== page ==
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Q: Cos x equals -cos x plus 1?

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2 cos * cos * -1 = 2cos(square) * -1 =cos(square) + cos(square) *-1 =1- sin(square) +cos(square) * -1 1 - 1 * -1 =0

[sin - cos + 1]/[sin + cos - 1] = [sin + 1]/cosiff [sin - cos + 1]*cos = [sin + 1]*[sin + cos - 1]iff sin*cos - cos^2 + cos = sin^2 + sin*cos - sin + sin + cos - 1iff -cos^2 = sin^2 - 11 = sin^2 + cos^2, which is true,

1

cos-1(0.2874) = 73.29763833

No, (sinx)^2 + (cosx)^2=1 is though

When tan A = 815, sin A = 0.9999992 and cos A = 0.0012270 so that sin A + cos A*cos A*(1-cos A) = 1.00000075, approx.

sin x/(1+cos x) + cos x / sin x Multiply by sin x (1+cos x) =[(sin^2 x + cos x(1+cos x) ] / sin x (1+cos x) = [(sin^2 x + cos x + cos^2 x) ] / sin x (1+cos x) sin^2 x + cos^2 x = 1 = (1+cos x) / sin x (1+cos x) = 1/sin x

1. Anything divided by itself always equals 1.

sec(x)=1/cos(x), by definition of secant.

Manipulate normally, noting:cot x = cos x / sin xcos² x + sin² x = 1 → sin²x = 1 - cos² xa² - b² = (a + b)(a - b)1 = 1²ab = baa/(bc) = a/b/c(1 + cot x)² - 2 cot x = 1² + 2 cot x + cot² x - 2 cot x= 1 + cot² x= 1 + (cos x / sin x)²= 1 + cos² x / sin² x= 1 + cos² x / (1 - cos² x)= ((1 - cos² x) + cos² x)/(1 - cos² x)= 1/(1² - cos² x)= 1/((1 + cos x)(1 - cos x))= 1/(1 - cos x)/(1 + cos x)QED.

sin2x / (1-cos x) = (1-cos2x) / (1-cos x) = (1-cos x)(1+cos x) / (1-cos x) = (1+cos x) sin2x=1-cos2x as sin2x+cos2x=1 1-cos2x = (1-cos x)(1+cos x) as a2-b2=(a-b)(a+b)

sin cubed + cos cubed (sin + cos)( sin squared - sin.cos + cos squared) (sin + cos)(1 + sin.cos)

sec + tan = cos /(1 + sin) sec and tan are defined so cos is non-zero. 1/cos + sin/cos = cos/(1 + sin) (1 + sin)/cos = cos/(1 + sin) cross-multiplying, (1 + sin)2 = cos2 (1 + sin)2 = 1 - sin2 1 + 2sin + sin2 = 1 - sin2 2sin2 + 2sin = 0 sin2 + sin = 0 sin(sin + 1) = 0 so sin = 0 or sin = -1 But sin = -1 implies that cos = 0 and cos is non-zero. Therefore sin = 0 or the solutions are k*pi radians where k is an integer.

(1+cosx)(1-cosx)= 1 +cosx - cosx -cos^2x (where ^2 means squared) = 1-cos^2x = sin^2x (sin squared x)

cos(x)-cos(x)sin2(x)=[cos(x)][1-sin2(x)]cos(x)-cos(x)sin2(x)=[cos(x)][cos2(x)]cos(x)-cos(x)sin2(x)=cos3(x)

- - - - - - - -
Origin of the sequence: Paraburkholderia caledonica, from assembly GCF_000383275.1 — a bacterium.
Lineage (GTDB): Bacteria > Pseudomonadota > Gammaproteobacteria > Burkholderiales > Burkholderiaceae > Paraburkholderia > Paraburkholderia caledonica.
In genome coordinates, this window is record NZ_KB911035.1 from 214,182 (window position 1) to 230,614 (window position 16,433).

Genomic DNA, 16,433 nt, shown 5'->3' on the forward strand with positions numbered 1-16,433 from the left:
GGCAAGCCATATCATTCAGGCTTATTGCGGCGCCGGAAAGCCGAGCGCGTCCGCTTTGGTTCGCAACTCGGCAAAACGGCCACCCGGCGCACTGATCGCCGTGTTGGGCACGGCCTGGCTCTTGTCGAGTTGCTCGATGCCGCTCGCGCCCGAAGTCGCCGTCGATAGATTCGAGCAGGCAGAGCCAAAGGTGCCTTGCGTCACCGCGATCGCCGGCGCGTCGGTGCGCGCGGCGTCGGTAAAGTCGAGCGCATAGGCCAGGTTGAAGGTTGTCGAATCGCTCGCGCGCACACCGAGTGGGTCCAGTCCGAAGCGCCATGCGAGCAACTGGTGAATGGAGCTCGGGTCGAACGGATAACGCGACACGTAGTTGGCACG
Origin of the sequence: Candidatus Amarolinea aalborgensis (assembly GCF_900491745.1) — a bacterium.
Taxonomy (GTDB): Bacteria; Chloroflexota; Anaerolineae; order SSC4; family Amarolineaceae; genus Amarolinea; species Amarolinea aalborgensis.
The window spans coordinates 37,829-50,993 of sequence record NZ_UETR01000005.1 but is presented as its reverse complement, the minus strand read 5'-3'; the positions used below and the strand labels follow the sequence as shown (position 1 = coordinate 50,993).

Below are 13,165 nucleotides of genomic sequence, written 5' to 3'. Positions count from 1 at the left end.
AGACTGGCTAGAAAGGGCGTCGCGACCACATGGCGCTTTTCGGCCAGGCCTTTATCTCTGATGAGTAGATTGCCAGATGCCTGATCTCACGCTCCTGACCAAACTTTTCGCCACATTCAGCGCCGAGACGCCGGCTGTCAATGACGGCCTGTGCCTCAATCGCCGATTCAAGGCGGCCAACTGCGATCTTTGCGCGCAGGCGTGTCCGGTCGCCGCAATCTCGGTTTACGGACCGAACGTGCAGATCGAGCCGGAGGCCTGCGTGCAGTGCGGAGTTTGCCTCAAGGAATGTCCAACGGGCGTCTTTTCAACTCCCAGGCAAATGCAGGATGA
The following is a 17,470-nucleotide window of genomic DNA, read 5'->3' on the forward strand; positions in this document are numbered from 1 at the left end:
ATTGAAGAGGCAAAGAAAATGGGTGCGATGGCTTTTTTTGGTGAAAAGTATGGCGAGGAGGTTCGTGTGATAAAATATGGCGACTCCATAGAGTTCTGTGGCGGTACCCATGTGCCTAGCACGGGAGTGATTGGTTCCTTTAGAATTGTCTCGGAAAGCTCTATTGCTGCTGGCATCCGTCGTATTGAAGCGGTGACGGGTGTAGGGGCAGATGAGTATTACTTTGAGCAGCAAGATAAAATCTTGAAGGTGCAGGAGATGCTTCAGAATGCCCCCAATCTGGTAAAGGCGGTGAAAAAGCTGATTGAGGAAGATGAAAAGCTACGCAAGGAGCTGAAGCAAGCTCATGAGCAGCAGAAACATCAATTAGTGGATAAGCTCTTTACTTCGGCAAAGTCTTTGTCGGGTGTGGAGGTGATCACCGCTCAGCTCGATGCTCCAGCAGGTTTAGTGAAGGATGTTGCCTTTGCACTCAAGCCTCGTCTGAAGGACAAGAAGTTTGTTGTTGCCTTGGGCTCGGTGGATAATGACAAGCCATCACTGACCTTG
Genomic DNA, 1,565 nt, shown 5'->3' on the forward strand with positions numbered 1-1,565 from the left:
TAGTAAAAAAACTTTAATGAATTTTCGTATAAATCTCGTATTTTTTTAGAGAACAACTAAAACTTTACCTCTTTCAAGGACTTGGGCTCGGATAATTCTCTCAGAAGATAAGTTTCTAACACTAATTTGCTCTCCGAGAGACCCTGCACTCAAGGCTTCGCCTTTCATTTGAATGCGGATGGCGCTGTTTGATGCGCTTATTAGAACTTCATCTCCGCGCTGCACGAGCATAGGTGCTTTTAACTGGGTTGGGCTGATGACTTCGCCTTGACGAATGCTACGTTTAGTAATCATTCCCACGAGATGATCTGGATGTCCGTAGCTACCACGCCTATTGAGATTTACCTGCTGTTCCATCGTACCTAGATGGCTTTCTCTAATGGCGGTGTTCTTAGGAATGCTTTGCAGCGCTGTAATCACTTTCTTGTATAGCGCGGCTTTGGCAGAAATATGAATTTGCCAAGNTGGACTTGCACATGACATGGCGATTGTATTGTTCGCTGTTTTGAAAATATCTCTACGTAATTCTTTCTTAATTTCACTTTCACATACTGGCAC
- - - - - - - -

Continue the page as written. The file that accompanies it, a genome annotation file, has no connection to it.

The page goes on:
y = sin(x+y) cos( x + y )[(1 + y')] = y' cos(x + y ) + y'cos(x + y ) = y' y'-y'cos( x+ y) = cos( x + y ) y'[1-cos(x+y)]= cos(x+y) y'= [cos(x+y)]/ [1-cos(x+y)]

cos x - 1 = 0 cos(x) = 1 x = 0 +/- k*pi radians where k = 1,2,3,...

You cannot prove it because it is not true! cos(0) = 1 cos(2*pi) = 1 cos(4*pi) = 1 ... cos(2*k*pi) = 1 for all integers k or, if you still work in degrees, cos(0) = 1 cos(360) = 1 cos(720) = 1 ... cos(k*360) = 1 for all integers k

If x = sin θ and y = cos θ then: sin² θ + cos² θ = 1 → x² + y² = 1 → x² = 1 - y²

cot 70 + 4 cos 70 = cos 70 / sin 70 + 4 cos 70 = cos 70 (1/sin 70 + 4) = cos 70 (csc 70 + 4) Numerical answer varies, depending on whether 70 is in degrees, radians, or grads.

The result is variant, therefore uncertain. The only sure thing is that sin(x)2 + cos(x)2 = 1.

No. sin(0) = 0 So cos(0)*sin(0) = 0 so the left hand side = 1

2

(2 sin^2 x - 1)/(sin x - cos x) = sin x + cos x (sin^2 x + sin^2 x - 1)/(sin x - cos x) =? sin x + cos x [sin^2 x - (1 - sin^2 x)]/(sin x - cos x) =? sin x + cos x (sin^2 x - cos^2 x)/(sin x - cos x) =? sin x + cos x [(sin x - cos x)(sin x + cos x)]/(sin x - cos x) =? sin x + cos x sin x + cos x = sin x + cos x

There is a hint to how to solve this in what is required to be shown: a and b are both squared.Ifa cos θ + b sin θ = 8a sin θ - b cos θ = 5then square both sides of each to get:a² cos² θ + 2ab cos θ sin θ + b² sin² θ = 64a² sin² θ - 2ab sin θ cos θ + b² cos² θ = 25Now add the two together:a² cos² θ + a² sin² θ + b² sin² θ + b² cos² θ = 89→ a²(cos² θ + sin² θ) + b² (sin² θ + cos² θ) = 89using cos² θ + sin² θ = 1→ a² + b² = 89